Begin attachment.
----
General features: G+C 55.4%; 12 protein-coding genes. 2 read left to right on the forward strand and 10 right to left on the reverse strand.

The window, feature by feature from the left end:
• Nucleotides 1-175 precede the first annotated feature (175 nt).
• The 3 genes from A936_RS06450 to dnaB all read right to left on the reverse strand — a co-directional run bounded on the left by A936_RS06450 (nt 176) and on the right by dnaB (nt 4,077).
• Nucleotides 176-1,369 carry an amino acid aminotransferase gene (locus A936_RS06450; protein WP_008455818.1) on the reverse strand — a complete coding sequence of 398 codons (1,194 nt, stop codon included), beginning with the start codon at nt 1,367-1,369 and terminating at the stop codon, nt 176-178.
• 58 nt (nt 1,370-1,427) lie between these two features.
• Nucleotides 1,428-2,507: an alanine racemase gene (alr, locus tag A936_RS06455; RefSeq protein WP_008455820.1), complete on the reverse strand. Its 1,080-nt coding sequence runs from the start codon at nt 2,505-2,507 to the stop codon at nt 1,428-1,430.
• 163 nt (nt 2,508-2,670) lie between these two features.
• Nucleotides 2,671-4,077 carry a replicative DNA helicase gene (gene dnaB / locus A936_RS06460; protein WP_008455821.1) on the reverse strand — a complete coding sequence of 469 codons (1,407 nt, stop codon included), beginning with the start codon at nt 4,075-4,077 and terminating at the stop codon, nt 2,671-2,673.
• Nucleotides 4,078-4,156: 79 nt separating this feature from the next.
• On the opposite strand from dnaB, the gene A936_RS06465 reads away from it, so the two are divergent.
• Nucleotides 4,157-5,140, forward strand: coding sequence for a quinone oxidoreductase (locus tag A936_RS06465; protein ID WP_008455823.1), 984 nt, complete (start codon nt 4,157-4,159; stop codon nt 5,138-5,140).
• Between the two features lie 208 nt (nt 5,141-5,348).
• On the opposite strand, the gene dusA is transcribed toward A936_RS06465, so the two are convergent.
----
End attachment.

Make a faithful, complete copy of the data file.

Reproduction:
General features: G+C 55.4%; 12 protein-coding genes. 2 read left to right on the forward strand and 10 right to left on the reverse strand.

The window, feature by feature from the left end:
• Nucleotides 1-175 precede the first annotated feature (175 nt).
• The 3 genes from A936_RS06450 to dnaB all read right to left on the reverse strand — a co-directional run bounded on the left by A936_RS06450 (nt 176) and on the right by dnaB (nt 4,077).
• Nucleotides 176-1,369 carry an amino acid aminotransferase gene (locus A936_RS06450; protein WP_008455818.1) on the reverse strand — a complete coding sequence of 398 codons (1,194 nt, stop codon included), beginning with the start codon at nt 1,367-1,369 and terminating at the stop codon, nt 176-178.
• 58 nt (nt 1,370-1,427) lie between these two features.
• Nucleotides 1,428-2,507: an alanine racemase gene (alr, locus tag A936_RS06455; RefSeq protein WP_008455820.1), complete on the reverse strand. Its 1,080-nt coding sequence runs from the start codon at nt 2,505-2,507 to the stop codon at nt 1,428-1,430.
• 163 nt (nt 2,508-2,670) lie between these two features.
• Nucleotides 2,671-4,077 carry a replicative DNA helicase gene (gene dnaB / locus A936_RS06460; protein WP_008455821.1) on the reverse strand — a complete coding sequence of 469 codons (1,407 nt, stop codon included), beginning with the start codon at nt 4,075-4,077 and terminating at the stop codon, nt 2,671-2,673.
• Nucleotides 4,078-4,156: 79 nt separating this feature from the next.
• On the opposite strand from dnaB, the gene A936_RS06465 reads away from it, so the two are divergent.
• Nucleotides 4,157-5,140, forward strand: coding sequence for a quinone oxidoreductase (locus tag A936_RS06465; protein ID WP_008455823.1), 984 nt, complete (start codon nt 4,157-4,159; stop codon nt 5,138-5,140).
• Between the two features lie 208 nt (nt 5,141-5,348).
• On the opposite strand, the gene dusA is transcribed toward A936_RS06465, so the two are convergent.